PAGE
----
In order to meet the urgent requirements of Pakistani flood survivors for life-saving assistance, the UN will ask the international community for an additional $800 million, a UN official announced on Friday.
Since mid-June, the record floods, which were probably made worse by climate change, have killed 1,678 people in Pakistan. Tents and temporary shelters are still home to almost 500,000 survivors.
Reporters in Islamabad, Pakistan’s capital, were informed by Julien Harneis, the UN resident coordinator there, that the most recent plea will be made on Tuesday from Geneva. It happens only a few weeks after the agency asked for $160 million in urgent support for 33 million flood victims.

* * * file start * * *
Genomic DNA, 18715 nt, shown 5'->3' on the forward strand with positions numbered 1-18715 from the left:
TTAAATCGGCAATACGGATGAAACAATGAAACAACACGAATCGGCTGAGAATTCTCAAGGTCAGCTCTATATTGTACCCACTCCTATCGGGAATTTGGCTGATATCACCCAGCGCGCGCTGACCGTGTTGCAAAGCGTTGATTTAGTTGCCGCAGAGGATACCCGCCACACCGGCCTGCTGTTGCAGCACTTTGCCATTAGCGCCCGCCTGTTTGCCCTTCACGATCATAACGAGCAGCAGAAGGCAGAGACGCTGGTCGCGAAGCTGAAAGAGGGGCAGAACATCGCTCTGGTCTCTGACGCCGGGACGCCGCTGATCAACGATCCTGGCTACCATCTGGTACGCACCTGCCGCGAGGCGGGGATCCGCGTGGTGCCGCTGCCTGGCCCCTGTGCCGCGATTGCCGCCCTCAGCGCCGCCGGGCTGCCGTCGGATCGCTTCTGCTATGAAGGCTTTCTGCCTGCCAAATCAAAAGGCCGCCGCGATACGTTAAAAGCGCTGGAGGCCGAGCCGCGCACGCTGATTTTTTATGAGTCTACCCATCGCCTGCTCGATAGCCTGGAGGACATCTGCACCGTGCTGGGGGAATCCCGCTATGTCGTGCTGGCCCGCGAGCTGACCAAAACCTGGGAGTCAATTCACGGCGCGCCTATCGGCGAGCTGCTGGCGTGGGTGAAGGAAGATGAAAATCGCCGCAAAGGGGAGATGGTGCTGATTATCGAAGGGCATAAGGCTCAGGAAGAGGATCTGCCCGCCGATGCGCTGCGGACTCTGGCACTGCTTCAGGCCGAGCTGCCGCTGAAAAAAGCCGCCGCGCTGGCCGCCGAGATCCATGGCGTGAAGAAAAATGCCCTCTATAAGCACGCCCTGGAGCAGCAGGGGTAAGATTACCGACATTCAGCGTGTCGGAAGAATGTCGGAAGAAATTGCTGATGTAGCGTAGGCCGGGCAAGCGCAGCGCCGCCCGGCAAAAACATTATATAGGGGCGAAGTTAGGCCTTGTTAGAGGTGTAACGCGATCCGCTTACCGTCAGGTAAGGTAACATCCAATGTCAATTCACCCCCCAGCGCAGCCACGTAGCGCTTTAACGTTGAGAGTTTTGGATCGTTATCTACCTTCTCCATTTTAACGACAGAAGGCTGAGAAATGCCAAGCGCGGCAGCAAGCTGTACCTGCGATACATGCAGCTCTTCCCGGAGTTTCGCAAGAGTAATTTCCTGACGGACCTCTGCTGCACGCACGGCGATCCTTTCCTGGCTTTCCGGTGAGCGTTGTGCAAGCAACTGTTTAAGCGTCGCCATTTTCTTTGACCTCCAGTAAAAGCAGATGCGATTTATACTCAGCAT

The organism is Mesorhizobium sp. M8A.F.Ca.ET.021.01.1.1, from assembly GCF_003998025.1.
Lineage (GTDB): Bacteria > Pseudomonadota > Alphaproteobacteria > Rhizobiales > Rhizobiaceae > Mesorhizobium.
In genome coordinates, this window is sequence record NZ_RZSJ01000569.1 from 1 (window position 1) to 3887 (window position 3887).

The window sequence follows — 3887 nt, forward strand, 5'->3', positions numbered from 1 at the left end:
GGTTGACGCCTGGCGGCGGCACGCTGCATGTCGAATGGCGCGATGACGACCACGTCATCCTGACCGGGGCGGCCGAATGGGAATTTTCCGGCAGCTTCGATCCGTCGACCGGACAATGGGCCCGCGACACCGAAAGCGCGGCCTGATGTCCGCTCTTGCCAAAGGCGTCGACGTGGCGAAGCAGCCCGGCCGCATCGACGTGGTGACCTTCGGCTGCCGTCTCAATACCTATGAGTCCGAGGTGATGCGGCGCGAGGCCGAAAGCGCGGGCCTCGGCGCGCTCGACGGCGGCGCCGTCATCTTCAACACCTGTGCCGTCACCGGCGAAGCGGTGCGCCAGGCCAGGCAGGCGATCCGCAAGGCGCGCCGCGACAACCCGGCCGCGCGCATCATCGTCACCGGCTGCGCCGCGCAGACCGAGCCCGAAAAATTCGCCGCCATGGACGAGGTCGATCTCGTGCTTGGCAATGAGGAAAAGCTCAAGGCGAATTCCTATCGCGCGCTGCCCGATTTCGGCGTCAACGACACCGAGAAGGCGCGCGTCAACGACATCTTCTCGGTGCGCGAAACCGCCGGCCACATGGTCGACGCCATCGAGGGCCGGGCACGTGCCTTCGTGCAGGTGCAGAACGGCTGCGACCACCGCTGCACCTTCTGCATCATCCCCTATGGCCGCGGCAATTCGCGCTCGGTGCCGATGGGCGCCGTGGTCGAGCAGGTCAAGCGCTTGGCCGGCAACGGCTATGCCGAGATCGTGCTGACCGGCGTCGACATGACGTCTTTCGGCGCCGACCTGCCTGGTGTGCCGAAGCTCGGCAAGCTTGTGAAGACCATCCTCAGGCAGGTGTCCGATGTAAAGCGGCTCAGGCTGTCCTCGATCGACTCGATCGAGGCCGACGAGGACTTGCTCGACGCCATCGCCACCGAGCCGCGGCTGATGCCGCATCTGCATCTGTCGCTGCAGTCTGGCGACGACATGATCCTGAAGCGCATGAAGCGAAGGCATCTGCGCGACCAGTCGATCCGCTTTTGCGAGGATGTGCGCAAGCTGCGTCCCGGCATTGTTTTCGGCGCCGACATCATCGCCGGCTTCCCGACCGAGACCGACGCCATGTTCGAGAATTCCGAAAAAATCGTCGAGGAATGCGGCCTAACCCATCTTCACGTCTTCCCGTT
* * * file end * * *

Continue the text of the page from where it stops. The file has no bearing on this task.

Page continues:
In response to the “extraordinary scale of the devastations” brought on by the floods, the UN decided to submit the new plea, according to Harneis. According to him, waterborne and other diseases are becoming a problem for Pakistan’s displaced people. Health experts report that the epidemics have already resulted in more than 300 fatalities.
More than 130 flights delivering aid for the flood victims have been deployed by various nations and UN organizations since July. Many of these victims say that they have either received too little aid or are still waiting for aid.
Officials and scholars have attributed climate change to the rainfall and subsequent floodwaters. A few of the flood-affected districts were visited by UN Secretary-General Antonio Guterres earlier this month. He has urged the international community to provide Pakistan with copious sums of aid on numerous occasions.
The flood-related losses are estimated by the Pakistani government to be $30 billion.